Tré Burt Caught It From the Rye

Tré Burt Caught It From the Rye
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For his debut album for John Prine's Oh Boy label, Sacramento-based folk raconteur Tré Burt is in a unique position. Having released a few iPhone recordings from his old basement apartment in Australia in 2017, then thrown his self-released record Caught It From the Rye online for a handful of dedicated listeners, Burt is now officially releasing this album on the label owned by one of his "top three artists of all time."
 
He is also suddenly performing with adored indie acts like Haley Heynderickx and Helado Negro; he'll even be warming up audiences for Prine onstage later this year. That kind of meteoric rise puts a great deal of pressure on this release; it's can't be merely a collection of lo-fi wailing folk songs, but a mission statement for the artist taking the torch from scratchy-voiced, soothsaying folk legends like Prine.
 
The result is a fine collection of thoughtful pieces that will satisfy any Woody Guthrie or Dave Van Ronk nostalgic, but might leave listeners longing for some fresher elements. Caught It From the Rye takes diligent notes from The Freewheelin'-era Bob Dylan, both in its off-the-cuff songwriting and its bare-bones, gritty production. Even Burt's vocal delivery is Dylan-esque — there is simply no clearer musical comparison, especially once the piercing harmonica enters on "Undead God of War."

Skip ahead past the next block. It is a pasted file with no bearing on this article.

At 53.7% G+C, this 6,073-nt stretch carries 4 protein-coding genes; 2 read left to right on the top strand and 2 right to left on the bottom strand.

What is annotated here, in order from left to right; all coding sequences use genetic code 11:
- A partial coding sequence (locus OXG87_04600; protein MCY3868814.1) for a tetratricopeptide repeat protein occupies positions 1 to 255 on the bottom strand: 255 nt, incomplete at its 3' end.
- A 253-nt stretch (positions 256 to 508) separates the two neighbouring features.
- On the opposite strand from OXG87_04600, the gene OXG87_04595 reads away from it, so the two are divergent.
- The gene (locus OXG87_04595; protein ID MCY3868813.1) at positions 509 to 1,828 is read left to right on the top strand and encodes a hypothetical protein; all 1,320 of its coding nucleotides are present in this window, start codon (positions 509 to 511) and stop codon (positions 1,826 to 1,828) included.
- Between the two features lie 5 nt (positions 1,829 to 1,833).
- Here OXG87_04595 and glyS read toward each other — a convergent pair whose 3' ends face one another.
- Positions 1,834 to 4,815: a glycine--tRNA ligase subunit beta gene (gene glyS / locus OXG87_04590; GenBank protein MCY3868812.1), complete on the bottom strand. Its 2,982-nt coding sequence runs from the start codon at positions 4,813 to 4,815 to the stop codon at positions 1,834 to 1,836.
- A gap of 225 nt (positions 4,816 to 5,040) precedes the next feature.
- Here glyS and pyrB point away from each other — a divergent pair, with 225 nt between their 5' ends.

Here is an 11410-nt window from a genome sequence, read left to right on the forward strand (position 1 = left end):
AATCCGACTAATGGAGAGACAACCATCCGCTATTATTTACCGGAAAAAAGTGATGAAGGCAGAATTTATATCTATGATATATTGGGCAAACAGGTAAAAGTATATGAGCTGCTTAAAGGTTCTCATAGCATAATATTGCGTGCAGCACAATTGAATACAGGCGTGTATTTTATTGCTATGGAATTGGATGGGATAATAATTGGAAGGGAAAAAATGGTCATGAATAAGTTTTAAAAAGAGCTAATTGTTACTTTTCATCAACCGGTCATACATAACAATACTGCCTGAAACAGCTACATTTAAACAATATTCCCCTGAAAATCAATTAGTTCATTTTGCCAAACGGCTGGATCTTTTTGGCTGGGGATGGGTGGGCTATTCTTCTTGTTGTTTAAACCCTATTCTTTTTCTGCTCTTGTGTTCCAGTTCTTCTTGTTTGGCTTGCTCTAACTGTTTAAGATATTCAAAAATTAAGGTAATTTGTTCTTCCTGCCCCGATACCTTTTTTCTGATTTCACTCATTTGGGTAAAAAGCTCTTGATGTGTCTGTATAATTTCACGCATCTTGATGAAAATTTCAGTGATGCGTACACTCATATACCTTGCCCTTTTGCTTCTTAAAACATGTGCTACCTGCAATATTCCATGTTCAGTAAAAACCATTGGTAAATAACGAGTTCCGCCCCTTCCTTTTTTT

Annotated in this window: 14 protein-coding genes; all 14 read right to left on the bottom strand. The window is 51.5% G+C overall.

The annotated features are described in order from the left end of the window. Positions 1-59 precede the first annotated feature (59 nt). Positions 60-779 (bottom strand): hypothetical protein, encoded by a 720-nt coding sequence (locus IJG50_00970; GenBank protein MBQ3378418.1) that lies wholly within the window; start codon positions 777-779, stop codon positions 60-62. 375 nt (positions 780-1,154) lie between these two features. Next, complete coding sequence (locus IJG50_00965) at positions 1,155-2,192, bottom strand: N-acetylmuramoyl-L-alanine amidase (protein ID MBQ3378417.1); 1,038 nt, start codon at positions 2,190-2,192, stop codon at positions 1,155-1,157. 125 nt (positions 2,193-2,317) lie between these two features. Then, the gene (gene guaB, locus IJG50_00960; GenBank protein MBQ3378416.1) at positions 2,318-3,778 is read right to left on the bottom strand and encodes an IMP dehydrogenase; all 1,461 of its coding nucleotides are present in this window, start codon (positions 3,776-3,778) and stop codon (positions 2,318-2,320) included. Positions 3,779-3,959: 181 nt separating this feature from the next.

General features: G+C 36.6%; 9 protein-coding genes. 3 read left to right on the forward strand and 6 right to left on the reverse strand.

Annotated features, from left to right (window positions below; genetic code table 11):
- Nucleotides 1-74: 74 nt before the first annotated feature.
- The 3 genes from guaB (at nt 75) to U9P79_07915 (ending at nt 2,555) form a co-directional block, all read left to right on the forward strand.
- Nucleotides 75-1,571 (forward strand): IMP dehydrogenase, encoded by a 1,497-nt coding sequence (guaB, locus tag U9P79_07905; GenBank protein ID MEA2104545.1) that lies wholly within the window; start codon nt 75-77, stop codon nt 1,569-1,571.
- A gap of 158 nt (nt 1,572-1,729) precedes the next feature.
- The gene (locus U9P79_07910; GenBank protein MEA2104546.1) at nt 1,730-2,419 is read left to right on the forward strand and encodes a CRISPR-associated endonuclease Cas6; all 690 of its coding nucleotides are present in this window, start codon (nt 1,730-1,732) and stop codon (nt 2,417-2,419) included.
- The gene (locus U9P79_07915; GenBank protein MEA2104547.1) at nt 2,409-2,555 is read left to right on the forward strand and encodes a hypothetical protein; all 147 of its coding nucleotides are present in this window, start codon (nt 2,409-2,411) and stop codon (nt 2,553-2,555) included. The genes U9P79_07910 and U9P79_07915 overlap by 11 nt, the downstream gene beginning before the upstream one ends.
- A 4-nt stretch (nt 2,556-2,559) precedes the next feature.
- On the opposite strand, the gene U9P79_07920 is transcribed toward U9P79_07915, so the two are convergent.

The few moments of sonic play across the record are what make the album most intriguing, such as the more fleshed-out arrangements on the bouncy "Real You" and the swampy bass at the end of "Moth's Crossing." The standout "Franklin's Tunnel" sees Burt joined by Sacramento-based songwriter Sea of Bees for playful harmonies.
 
Lyrically, it is easy to praise Burt's ability to capture cutting emotion in few words. On the title track, for instance, he sings of "pickin' up the daisies, a child left behind / as I put 'em by a tombstone/ pretendin' it was mine." The album is rife with deeply felt poetic abstractions interlaced with potent images. When Burt delivers an affecting aphorism — such as "it just don't feel right, to feel right, when nothing but sorrow remains" — it sounds like a world-weary voice pouring through an ancient radio. It hits hard.
 
Ultimately, Tré Burt's Caught It From The Rye is an impressive set of heartfelt songs that make no bones about continuing a well-established folk lineage. Burt is clearly student of this tradition, and his debut is a worthwhile contribution to it. (Oh Boy)